FDA approves alopecia treatment
The Food and Drug Administration (FDA) has approved a full-body treatment for alopecia areata, an autoimmune disorder that can cause hair loss and baldness occurring in patches on the body, for the first time.
The FDA announced in a release Monday that it has approved oral tablets called Olumiant as a treatment for adults with severe alopecia. The agency has previously approved treatments for the disorder that address specific parts of the body, but Olumiant is the first FDA-approved alopecia treatment that treats the entire body.
- Alopecia affects more than 300,000 people in the U.S. every year, according to the release.
- In individuals with the disorder, the body attacks its own hair follicles, causing hair to fall out. The Olumiant treatment is designed to prevent that bodily response.
“Access to safe and effective treatment options is crucial for the significant number of Americans affected by severe alopecia,” Kendall Marcus, the director of the Division of Dermatology and Dentistry in the FDA’s Center for Drug Evaluation and Research, said in the release. “Today’s approval will help fulfill a significant unmet need for patients with severe alopecia areata.”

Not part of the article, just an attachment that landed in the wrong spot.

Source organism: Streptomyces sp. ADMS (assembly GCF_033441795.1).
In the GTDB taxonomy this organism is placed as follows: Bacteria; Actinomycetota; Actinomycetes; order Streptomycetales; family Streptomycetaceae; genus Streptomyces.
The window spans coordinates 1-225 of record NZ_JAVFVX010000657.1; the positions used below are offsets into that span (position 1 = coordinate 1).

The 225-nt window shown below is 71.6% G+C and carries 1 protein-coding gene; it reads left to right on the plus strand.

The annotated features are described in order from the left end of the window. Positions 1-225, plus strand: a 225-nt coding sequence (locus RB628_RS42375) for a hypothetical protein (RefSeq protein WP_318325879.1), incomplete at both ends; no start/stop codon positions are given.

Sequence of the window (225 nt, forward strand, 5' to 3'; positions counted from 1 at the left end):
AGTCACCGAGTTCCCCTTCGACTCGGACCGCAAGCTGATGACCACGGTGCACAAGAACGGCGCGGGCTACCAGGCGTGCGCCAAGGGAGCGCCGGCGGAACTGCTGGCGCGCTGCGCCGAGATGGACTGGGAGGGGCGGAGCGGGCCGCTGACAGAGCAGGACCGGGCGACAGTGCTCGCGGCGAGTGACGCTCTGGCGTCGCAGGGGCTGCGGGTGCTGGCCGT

Already being used: Olumiant had previously received approval from the FDA in 2018 as a treatment for patients with moderate to severe rheumatoid arthritis, according to the release. It is also an approved treatment for COVID-19 for certain adults who are hospitalized.